5. Offering Assistance during the Transition
Demonstrate your willingness to assist in the transition process. Offer to train your replacement or provide any necessary documentation that will help ensure a smooth handover. This gesture shows your commitment to leaving the company in good standing.
6. Providing Contact Information
Include your contact information in the letter to ensure your employer can reach out to you if needed. This includes your phone number and email address. Moreover, by providing this information, you show your accessibility and willingness to address potential concerns or questions.
7. Closing on a Positive Note
End your letter on a positive note. Reiterate your gratitude and appreciation for the job opportunities you've had. Also, express your well wishes for the company's future success. Sign off with a professional closing, such as "Sincerely" or "Best regards," followed by your name.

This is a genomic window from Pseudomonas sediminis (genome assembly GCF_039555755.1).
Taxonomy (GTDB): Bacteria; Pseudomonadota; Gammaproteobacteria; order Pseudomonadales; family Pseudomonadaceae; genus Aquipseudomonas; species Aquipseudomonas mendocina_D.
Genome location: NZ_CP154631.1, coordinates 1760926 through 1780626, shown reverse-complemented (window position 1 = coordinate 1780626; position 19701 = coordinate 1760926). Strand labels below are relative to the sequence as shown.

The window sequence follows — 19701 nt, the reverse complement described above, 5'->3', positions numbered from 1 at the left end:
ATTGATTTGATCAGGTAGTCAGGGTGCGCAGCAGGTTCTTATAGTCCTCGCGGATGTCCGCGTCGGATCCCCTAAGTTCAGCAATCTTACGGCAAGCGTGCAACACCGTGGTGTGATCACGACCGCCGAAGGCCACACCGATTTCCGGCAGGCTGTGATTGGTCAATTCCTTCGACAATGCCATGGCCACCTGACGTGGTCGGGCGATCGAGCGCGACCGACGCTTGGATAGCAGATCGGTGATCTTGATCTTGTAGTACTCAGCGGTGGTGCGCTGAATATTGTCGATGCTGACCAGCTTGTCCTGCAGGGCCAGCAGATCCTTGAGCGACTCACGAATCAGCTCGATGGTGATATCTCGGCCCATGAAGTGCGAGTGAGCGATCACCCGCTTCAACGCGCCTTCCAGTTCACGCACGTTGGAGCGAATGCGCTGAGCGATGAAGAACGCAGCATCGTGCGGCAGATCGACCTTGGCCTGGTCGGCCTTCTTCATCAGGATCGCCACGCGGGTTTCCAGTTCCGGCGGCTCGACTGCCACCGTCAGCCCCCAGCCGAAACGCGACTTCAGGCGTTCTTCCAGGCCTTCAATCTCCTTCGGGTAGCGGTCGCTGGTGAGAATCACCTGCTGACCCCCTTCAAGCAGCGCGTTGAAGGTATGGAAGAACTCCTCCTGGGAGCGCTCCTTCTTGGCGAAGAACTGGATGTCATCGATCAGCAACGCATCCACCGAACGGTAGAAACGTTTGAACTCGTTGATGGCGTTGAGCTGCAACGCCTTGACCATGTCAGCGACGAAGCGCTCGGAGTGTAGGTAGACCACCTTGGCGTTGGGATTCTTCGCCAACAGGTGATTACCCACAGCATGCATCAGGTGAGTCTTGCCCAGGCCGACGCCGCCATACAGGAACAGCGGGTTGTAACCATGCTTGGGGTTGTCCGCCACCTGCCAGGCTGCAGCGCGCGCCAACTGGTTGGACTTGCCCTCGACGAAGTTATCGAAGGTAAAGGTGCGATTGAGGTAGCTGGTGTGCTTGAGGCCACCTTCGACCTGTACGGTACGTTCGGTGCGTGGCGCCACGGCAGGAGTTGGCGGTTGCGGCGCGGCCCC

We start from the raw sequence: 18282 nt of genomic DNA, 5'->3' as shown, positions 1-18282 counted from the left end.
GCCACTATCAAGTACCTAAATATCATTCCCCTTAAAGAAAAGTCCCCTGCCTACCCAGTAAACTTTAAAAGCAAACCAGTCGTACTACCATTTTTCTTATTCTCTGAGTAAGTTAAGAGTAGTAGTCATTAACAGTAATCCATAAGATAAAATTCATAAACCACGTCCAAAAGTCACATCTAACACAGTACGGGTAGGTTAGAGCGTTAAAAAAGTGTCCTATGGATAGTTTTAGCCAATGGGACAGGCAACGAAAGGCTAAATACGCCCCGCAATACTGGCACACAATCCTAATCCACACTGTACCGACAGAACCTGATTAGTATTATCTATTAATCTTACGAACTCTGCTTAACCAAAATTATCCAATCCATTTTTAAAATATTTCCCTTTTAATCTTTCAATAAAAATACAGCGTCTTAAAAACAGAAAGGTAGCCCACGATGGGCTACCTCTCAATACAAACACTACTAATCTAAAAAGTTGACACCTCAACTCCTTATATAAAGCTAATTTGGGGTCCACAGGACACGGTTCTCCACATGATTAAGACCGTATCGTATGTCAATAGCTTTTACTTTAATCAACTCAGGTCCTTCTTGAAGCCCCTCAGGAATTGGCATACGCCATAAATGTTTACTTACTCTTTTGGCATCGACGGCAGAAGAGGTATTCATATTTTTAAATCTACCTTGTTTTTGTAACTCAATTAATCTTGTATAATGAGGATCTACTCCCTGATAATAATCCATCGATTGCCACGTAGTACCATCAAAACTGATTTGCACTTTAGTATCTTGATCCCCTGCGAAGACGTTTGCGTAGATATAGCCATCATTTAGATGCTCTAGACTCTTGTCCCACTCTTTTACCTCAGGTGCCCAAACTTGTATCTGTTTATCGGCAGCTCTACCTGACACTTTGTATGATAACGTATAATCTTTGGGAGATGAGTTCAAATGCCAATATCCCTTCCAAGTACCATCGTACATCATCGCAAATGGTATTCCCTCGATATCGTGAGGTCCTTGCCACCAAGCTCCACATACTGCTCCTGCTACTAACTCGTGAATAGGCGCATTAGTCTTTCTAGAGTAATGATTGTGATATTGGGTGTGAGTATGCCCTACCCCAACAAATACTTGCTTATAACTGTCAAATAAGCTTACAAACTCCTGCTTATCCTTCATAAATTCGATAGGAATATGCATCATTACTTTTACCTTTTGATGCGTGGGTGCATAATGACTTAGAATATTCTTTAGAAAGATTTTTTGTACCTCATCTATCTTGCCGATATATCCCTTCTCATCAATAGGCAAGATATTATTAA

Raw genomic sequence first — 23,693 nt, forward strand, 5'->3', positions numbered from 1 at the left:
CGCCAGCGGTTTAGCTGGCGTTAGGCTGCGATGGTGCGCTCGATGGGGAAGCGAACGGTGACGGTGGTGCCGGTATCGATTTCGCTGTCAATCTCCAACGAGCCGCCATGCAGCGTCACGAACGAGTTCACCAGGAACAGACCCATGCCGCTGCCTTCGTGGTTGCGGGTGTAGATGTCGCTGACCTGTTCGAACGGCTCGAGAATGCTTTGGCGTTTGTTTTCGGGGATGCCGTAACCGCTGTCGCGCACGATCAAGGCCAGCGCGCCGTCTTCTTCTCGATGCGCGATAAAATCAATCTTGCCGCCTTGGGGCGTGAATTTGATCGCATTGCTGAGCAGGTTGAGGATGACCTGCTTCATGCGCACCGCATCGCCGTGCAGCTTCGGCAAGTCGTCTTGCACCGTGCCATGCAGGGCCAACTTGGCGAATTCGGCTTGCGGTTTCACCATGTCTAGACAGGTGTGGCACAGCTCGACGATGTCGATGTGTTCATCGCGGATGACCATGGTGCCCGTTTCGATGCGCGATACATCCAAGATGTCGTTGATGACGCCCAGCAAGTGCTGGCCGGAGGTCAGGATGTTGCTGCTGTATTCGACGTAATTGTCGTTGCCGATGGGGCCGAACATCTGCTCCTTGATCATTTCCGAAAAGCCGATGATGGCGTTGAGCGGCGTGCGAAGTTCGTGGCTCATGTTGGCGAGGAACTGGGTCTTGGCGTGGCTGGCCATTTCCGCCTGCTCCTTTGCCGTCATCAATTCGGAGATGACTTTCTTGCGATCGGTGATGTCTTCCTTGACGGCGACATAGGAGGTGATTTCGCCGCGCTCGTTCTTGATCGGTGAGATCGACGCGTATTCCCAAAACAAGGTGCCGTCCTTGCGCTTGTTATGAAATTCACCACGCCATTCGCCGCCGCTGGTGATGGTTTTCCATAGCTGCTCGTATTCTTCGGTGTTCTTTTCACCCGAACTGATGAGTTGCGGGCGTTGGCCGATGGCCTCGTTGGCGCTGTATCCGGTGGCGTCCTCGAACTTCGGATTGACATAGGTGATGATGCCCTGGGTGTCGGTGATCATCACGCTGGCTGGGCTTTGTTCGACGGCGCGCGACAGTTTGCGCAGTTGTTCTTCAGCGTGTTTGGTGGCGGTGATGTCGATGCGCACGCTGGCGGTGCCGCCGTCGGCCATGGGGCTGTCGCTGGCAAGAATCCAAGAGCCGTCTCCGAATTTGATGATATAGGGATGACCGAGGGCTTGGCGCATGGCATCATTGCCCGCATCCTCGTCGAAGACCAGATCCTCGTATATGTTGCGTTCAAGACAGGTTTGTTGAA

Dos and Don'ts
To ensure the effectiveness of your two weeks notice letter, consider the following dos and don'ts:
- Keep it professional: Maintain a formal tone throughout the letter, avoiding negative or emotional language.
- Do express gratitude: Show appreciation for the opportunities and experiences you gained with the company.
- Don't criticize or complain: Avoid criticizing the company, your colleagues, or any aspects of your employment. Maintain a positive tone and focus on the future.
- Don't burn bridges: Leaving a positive impression can be valuable for your professional network. Maintain professionalism and avoid any unnecessary conflicts during the transition period.